Bitcoin Daily: Ziglu Debuts UK Digital Payments |

The Australian Services and Investments Commission (ASIC) has banned John Louis Anthony Bigatton, who was the Australian national representative for crypto platform BitConnect, from engaging in financial services for the next seven years after he was found to be engaging in deceptive practices, a report from Financial Standard finds.

Bigatton, who is based in New South Wales, performed in his job for BitConnect between August 2017 and January 2018, when he also served as the representative for the investment scheme BitConnect Lending Platform.

ASIC found that Bigatton had provided unlicensed financial product advice and acted in a way that could be misleading or deceptive to investors. The agency found that he was not a “fit and proper person to provide financial services; is not adequately trained, or is not competent, to provide a financial service or financial services; and is likely to contravene a financial services law,” the report says.

Because of the COVID-19 pandemic, the watchdog has seen a 20 percent spike in consumers losing money from cryptocurrency scams, the report says.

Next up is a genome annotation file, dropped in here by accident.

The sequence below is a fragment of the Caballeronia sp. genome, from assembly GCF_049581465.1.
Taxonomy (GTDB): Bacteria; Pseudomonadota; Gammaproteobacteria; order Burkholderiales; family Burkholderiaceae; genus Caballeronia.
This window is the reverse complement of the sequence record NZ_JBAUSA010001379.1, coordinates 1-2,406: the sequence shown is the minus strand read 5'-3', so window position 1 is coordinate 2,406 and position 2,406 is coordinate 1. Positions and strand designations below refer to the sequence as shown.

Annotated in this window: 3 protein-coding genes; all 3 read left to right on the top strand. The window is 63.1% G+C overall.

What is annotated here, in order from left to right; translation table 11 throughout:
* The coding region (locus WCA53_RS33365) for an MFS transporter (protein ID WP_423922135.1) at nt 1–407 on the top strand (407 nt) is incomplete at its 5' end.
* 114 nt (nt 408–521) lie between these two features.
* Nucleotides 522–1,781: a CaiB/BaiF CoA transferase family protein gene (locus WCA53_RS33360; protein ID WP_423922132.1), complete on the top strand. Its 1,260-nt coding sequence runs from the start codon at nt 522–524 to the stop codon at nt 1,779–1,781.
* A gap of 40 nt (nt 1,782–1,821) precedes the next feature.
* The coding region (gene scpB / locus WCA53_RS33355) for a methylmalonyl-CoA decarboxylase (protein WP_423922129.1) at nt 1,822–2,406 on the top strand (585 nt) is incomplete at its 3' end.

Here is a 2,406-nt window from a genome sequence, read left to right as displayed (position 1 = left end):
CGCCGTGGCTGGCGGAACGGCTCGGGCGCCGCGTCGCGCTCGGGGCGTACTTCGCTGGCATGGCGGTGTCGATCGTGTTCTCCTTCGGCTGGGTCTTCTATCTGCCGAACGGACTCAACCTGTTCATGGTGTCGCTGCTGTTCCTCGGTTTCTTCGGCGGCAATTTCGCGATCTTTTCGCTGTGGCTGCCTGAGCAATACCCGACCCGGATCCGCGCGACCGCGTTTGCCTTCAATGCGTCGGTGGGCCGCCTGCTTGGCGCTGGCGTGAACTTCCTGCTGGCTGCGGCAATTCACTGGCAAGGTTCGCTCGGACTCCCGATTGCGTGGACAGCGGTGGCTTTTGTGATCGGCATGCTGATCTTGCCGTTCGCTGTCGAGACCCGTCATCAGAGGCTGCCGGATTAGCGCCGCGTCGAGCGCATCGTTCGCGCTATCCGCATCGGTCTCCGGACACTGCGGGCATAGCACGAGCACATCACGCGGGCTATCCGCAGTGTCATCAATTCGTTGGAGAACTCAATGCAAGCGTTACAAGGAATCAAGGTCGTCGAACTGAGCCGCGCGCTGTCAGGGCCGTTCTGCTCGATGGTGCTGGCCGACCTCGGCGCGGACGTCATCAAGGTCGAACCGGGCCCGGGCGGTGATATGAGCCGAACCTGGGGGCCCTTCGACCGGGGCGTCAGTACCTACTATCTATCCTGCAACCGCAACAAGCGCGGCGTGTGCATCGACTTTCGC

Challenger bank Ziglu has rolled out new peer-to-peer payments for all currencies across its mobile app, a press release says.

Ziglu, which was launched in June of this year, promises “accessible, simple and secure” access to payments in any currency, including both fiat and digital ones.

In addition, Ziglu customers have access to 100 percent security from cyberattacks and fraud up to the value of £50,000, with fiat currencies safeguarded in a separate account. Personal information is private as well.

“Paying people should be instant, free and easy regardless of their location or the currency, whether that is splitting the cost of your Airbnb or sending a Bitcoin birthday present,” said Mark Hipperson, founder and CEO of Ziglu, according to the release.

Those types of P2P transactions are increasingly popular with the younger generations, who are looking for more autonomy and variety in payments methods.



The How We Shop Report, a PYMNTS collaboration with PayPal, aims to understand how consumers of all ages and incomes are shifting to shopping and paying online in the midst of the COVID-19 pandemic. Our research builds on a series of studies conducted since March, surveying more than 16,000 consumers on how their shopping habits and payments preferences are changing as the crisis continues. This report focuses on our latest survey of 2,163 respondents and examines how their increased appetite for online commerce and digital touchless methods, such as QR codes, contactless cards and digital wallets, is poised to shape the post-pandemic economy.